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87 North Main Street, Oberlin, OH 44074
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The Three Friends of Winter: Pine, Bamboo, and Plum

February 5 - July 14, 2019
In Ripin Gallery

The Three Friends of Winter: Pine, Bamboo, and Plum

February 5 - July 14, 2019
In Ripin Gallery

The natural world has provided people in East Asia with inspiration for a rich and varied language of symbols. Among the most popular is a group of three plants, pine, bamboo, and plum—each with its own long-established, auspicious associations.

They are known collectively as the Three Friends of Winter (Chinese: Suìhán sān yǒu; Japanese: saikan sanyū), and are associated with the ability to survive adversity and embrace the revitalization that comes with the New Year and spring. This exhibition focuses on some of the many and varied meanings that the Three Friends can have individually.

Even when pine, bamboo, and plum simply set the scene for portraits or narrative scenes, their symbolism underpins any thorough interpretation. Cultivating and displaying the plants, or images of them, traditionally represented wishes to bestow or attract their many virtues. Beyond symbolic meanings are the practical uses of these plants, from construction and craft materials to culinary ingredients and traditional medicines.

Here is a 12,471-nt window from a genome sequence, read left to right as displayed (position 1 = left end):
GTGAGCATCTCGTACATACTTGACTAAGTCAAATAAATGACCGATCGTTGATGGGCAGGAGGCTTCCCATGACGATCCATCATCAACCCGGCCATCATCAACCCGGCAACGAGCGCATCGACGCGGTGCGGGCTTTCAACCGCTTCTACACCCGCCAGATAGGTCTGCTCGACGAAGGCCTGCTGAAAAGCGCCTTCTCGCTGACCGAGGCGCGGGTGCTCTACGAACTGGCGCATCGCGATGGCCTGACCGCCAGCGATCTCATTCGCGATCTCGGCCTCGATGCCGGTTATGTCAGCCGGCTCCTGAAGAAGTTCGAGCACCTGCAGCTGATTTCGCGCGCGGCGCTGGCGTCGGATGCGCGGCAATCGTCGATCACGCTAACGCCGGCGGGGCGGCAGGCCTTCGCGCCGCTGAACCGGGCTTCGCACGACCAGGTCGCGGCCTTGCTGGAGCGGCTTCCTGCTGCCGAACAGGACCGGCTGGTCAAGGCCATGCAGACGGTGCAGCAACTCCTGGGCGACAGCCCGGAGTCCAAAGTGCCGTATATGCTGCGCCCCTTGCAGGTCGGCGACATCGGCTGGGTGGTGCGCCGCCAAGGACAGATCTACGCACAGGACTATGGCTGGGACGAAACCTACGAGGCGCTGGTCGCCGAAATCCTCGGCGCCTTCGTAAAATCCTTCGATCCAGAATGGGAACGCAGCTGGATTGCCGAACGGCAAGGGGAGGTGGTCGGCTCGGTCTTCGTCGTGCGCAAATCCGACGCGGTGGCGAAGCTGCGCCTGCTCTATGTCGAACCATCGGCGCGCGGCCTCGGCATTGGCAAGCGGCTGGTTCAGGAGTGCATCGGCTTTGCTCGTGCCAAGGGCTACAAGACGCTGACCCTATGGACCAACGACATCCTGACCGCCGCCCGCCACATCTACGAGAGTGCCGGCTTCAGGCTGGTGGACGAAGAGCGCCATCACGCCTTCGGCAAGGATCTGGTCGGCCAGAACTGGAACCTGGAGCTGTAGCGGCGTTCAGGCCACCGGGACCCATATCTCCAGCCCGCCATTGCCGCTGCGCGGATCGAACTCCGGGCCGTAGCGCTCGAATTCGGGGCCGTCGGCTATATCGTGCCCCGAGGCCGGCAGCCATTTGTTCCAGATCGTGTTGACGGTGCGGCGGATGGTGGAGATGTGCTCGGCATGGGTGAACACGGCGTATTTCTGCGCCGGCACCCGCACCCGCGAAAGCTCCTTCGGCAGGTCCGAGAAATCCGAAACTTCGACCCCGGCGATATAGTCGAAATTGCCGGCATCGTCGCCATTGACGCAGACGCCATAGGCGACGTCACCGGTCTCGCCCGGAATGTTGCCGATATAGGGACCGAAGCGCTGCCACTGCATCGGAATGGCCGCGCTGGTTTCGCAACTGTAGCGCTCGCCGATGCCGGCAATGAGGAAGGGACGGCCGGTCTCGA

Pine

As an evergreen, the pine is a popular symbol of fortitude. It can live for centuries, and therefore represents longevity. Because it grows tall and resists the elements, pine can symbolize moral uprightness and strength.

Bamboo

An extremely versatile and useful member of the grass family, bamboo has built up a wide array of symbolic connotations over the centuries. Its straight, tall stalks link it to moral uprightness, but because it is both an evergreen and can bend in strong winds, it represents endurance through flexibility in adversity. Because the stalks are hollow, bamboo also stands for humility and receptivity, as well as the metaphysical concept of emptiness.

Plum

Famous for its hardiness, and because it is one of the first trees to flower in the spring, the plum tree is often associated with endurance, perseverance, and rejuvenation. In other contexts, the delicate and light colored plum blossoms can also symbolize purity and feminine gracefulness. In China, its five-petaled blossoms further represent the Five Blessings (wǔfú) of longevity, wealth, health, love of virtue, and a peaceful death.

Organized by Kevin R. E. Greenwood, Joan L. Danforth Curator of Asian Art, and Leina Fieleke ’21, curatorial assistant in Asian Art, with Ann Sherif, professor of Japanese at Oberlin College.

Organized by

Kevin R. E. Greenwood

Joan L. Danforth Curator of Asian Art

Leina Fieleke '21

Curatorial assistant in Asian Art

With assistance from

Ann Sherif

Professor of Japanese at Oberlin College

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Allen Memorial Art Museum Closed for the Summer

Starting May 27, the Allen Memorial Art Museum will close for the summer in the lead up to the completion of Oberlin College and Conservatory's Sustainable Infrastructure Program (SIP). Learn More